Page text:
Mooresville Ice Cream, a regional creamery, had been crafting in small batches since 1924, doing steady business in foodservice and institutional. Their retail presence, however, was weak with their Deluxe brand in just 42 stores. Now, feeling as if a higher margin opportunity was passing them by, ambitious new owners wanted to more than double retail sales in the next year.
The owners gave Concentric latitude to advise whatever it took to meet the goal, so we conducted research to identify viable strategic options—a discipline we call the Critical Path. We discovered two key things. First, there was an emerging interest in local dairy goods but nobody owned that in the pint ice cream category. Also, legacy brands, Häagen-Dazs and Ben & Jerry’s, had gone big-CPG by selling to General Mills and Unilever, respectively. Fatigued shoppers were looking for a new face in super-premium pint ice cream.
New product development: The creamery needed a new brand and flavors to ignite shopper interest at a level significant enough to reach desired sales.
Our strategy was to enter and occupy ice cream category white space with a regionally-produced product with a regionally inspired brand story. This strategy would help drive awareness, loyalty, and density in a four-state region by introducing a new Carolinian lifestyle brand. Our goal was to take over the crafted, small batch premium space vacated by larger players who had lost their craft “soul” by going corporate.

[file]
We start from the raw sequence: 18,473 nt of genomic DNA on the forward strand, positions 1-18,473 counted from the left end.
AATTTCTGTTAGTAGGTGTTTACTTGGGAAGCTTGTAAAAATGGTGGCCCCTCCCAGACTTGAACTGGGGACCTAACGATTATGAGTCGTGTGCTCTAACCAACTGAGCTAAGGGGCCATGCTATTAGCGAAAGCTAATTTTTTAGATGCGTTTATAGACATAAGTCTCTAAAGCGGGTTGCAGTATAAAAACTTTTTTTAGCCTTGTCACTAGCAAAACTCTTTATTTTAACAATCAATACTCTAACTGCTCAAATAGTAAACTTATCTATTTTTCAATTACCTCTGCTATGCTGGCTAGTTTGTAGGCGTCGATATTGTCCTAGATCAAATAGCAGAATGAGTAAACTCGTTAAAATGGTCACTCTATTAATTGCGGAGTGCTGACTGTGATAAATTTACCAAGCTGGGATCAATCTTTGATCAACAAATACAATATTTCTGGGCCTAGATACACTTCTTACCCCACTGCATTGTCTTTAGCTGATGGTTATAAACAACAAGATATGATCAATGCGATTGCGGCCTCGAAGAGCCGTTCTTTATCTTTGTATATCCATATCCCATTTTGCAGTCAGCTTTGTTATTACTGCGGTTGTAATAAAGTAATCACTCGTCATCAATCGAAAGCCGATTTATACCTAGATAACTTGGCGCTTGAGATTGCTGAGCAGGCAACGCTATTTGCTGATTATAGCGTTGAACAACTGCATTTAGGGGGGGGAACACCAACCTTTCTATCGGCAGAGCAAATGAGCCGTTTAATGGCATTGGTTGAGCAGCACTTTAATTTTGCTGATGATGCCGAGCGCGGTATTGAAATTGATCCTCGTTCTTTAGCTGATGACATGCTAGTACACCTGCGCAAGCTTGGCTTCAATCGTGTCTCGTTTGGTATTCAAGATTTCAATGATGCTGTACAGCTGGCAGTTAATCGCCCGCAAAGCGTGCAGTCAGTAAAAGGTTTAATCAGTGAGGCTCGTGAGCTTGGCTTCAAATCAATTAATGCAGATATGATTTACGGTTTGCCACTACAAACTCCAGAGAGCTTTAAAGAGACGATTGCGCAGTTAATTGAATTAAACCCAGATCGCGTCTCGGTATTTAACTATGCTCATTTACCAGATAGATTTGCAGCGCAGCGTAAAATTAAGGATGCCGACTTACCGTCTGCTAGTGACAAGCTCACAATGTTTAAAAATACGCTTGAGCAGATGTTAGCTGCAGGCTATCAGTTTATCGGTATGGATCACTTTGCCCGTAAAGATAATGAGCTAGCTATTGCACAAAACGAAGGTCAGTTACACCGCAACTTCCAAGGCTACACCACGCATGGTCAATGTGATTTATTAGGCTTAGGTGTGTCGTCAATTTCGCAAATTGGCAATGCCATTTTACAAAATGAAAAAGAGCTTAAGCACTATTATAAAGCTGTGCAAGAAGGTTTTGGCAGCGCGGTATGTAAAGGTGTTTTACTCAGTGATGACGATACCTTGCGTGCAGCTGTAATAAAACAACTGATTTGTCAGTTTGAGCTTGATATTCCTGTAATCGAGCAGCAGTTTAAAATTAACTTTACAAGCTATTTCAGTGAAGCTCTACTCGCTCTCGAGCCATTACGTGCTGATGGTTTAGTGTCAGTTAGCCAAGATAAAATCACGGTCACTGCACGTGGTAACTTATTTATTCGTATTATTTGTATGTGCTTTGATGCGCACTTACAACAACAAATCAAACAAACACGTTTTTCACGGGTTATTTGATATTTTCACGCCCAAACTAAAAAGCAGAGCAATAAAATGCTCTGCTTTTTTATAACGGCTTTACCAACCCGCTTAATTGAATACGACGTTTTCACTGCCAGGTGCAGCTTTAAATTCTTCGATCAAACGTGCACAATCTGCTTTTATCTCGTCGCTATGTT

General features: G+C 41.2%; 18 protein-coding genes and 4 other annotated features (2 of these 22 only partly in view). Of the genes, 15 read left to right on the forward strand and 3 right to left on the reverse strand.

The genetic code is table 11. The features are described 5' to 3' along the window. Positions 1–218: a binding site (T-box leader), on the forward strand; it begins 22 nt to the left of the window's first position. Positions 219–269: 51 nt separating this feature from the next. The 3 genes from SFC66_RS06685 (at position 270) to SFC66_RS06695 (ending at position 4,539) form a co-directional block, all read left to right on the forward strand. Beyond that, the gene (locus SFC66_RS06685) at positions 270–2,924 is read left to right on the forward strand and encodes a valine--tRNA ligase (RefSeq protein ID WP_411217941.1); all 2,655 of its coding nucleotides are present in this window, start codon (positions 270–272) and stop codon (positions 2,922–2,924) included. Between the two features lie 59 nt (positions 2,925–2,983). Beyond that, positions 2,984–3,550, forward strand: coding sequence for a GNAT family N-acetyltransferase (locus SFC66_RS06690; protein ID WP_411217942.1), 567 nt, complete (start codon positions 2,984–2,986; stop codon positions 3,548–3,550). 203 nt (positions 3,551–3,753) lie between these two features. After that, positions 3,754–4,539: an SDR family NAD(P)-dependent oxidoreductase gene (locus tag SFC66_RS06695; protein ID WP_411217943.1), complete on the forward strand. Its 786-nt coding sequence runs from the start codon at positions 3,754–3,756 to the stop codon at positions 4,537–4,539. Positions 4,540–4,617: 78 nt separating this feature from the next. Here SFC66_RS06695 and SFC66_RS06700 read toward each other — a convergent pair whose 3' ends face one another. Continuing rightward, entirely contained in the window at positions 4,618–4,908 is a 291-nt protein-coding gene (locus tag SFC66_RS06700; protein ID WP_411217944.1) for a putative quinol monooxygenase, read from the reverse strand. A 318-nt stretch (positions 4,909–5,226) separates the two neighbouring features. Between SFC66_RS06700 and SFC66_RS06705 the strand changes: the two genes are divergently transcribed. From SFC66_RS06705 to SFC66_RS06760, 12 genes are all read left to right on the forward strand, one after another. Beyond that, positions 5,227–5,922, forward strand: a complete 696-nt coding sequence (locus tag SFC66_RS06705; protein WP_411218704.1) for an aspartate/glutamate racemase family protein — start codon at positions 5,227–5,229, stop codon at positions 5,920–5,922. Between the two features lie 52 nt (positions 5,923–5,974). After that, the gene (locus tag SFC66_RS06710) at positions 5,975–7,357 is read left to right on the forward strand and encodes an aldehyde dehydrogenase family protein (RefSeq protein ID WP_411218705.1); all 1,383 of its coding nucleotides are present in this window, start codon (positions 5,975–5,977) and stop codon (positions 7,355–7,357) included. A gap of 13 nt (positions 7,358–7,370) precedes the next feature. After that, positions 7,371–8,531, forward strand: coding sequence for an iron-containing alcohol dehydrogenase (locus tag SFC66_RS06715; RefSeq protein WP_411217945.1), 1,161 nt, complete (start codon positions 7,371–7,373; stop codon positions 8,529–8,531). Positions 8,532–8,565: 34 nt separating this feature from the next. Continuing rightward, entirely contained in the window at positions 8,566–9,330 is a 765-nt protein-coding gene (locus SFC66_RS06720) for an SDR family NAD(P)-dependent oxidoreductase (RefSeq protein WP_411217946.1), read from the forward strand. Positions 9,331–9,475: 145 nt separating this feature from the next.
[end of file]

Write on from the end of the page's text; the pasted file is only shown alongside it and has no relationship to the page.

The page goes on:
We created Front Porch Carolina Churned Ice Cream. This was a brand that had the feel of a company that had been around for years (they had, after all), and radiated a slower pace and regional authenticity through the name, packaging and flavors.
Concentric’s efforts resulted in Front Porch getting 10 to 15 flavors in every retailer they presented to, 3,800 doors total, including Kroger and Walmart. Thanks to the new Front Porch brand and flavors, and the successful trade activity, Mooresville Ice Cream met their aggressive sales goal.